The Bechdel, Russo, and Race Test: Sully

Based on true events, Sully, directed by Clint Eastwood, reveals the aftermath that Captain Sully faced after he safely and miraculously landed the US Airways Flight 1549 in the Hudson River.

The Bechdel, Russo, and Race Test

Sully passes the Bechdel but it does not pass the Russo or race test.

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US Airways Flight 1549 strikes a flock of geese.

There are only a handful of women (few of whom have names) in Sully which is primarily composed of White, middle-aged men. Nonetheless, Sully passes the Bechdel test. Why? Because there is a single instance in Sully where women talk to each other, and in this instance, the women who talk to each other have names and they do not mention men in their conversation. As to other diversity tests like the Russo and race test, Sully does not pass either of these.

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US Airways Flight 1549 makes a forced water landing in the Hudson.

There are no identifiably LGBTI characters in Sully. Because of this, it is impossible for Sully to meet any of the other two requirements for the Russo test so the film thus fails to pass this particular diversity tests.

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After safely landing the Us Airways Flight 1549 in the Hudson, Sully is inundated by reporters.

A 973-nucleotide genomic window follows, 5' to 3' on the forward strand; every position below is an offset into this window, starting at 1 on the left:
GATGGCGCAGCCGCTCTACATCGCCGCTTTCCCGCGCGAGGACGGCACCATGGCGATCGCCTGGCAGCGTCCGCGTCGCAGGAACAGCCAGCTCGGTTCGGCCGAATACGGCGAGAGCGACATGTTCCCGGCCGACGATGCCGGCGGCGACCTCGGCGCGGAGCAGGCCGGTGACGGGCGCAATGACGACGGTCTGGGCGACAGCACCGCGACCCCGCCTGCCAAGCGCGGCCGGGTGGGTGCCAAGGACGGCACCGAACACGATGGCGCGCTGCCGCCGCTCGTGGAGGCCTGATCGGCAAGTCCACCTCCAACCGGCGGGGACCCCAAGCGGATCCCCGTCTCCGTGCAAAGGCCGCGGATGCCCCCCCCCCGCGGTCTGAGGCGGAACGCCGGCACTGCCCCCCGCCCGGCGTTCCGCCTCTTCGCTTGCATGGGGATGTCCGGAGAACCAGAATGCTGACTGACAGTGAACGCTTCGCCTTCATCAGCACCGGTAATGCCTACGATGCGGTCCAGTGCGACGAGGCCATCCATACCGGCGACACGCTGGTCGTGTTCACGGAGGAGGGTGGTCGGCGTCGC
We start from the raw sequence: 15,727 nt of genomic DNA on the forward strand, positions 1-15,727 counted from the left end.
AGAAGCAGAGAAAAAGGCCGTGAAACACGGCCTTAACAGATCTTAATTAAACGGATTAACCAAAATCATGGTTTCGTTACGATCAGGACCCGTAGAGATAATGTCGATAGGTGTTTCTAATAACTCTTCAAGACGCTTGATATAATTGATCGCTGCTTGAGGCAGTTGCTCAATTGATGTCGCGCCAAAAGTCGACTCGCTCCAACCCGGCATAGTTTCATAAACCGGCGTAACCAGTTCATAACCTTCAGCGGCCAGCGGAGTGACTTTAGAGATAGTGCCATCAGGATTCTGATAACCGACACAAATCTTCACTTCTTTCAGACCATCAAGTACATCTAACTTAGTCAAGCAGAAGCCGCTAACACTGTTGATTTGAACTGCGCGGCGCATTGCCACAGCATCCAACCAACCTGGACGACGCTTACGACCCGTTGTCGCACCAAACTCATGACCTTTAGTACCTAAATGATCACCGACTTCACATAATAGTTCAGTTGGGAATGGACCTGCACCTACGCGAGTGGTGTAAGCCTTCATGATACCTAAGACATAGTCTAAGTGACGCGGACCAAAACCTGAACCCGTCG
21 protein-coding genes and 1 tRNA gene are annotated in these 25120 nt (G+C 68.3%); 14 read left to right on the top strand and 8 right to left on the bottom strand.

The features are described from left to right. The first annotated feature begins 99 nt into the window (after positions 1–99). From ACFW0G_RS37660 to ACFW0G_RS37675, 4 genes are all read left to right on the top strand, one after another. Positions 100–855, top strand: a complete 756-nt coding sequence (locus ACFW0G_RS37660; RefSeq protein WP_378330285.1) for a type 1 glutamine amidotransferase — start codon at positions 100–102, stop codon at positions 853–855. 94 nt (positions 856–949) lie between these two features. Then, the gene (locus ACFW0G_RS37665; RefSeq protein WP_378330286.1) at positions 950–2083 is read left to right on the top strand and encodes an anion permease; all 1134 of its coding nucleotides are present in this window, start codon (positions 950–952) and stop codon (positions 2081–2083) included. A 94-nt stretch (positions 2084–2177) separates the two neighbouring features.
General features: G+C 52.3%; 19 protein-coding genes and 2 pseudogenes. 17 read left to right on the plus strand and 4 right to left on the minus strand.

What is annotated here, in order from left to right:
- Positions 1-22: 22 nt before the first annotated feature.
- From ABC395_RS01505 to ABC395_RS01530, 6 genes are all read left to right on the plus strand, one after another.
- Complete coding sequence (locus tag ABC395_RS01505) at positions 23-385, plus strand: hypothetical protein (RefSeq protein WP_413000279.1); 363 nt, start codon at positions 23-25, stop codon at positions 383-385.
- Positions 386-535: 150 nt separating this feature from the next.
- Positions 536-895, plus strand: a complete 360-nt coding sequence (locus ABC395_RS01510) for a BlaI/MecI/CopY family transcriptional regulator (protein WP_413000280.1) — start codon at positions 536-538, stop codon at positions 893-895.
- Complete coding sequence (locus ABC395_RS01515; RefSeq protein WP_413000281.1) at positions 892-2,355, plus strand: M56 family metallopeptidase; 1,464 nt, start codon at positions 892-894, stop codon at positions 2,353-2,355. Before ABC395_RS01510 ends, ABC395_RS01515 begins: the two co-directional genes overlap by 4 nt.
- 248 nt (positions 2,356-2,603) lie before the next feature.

In regards to the race test, Sully does not pass this diversity test because while there are a few non-White individuals in Sully (most of whom are extras), only one non-White individual (a Black man) ever speaks.

*The Bechdel test entails three requirements:
1. It has to have at least two (named) women in it
2. Who talk to each other
3. About something besides a man

*The Vito Russo test entails three requirements:
1. The film contains a character that is identifiably lesbian, gay, bisexual, intersex and/or transgender
2. The character must not be solely or predominately defined by her sexual orientation, gender identity and/or as being intersex
3.The character must be tied into the plot in such a way that her removal would have a significant effect

***The race or people of color (POC) test has three requirements:
1. It has two people of color in it
2. Who talk to each other
3. About something other than a White person

****Just because a film passes the Bechdel, Russo and race test does not mean that it is not sexist, heterosexist, racist and/or cissexist, etc. The Bechdel, Russo and race test is only a bare minimum qualifier for the representation of LGBTI individuals, women and people of color in film. The failure to pass these tests also does not identify whether the central character was a woman, a person of color or a LGBTQI individual and it does not dictate the quality of the film.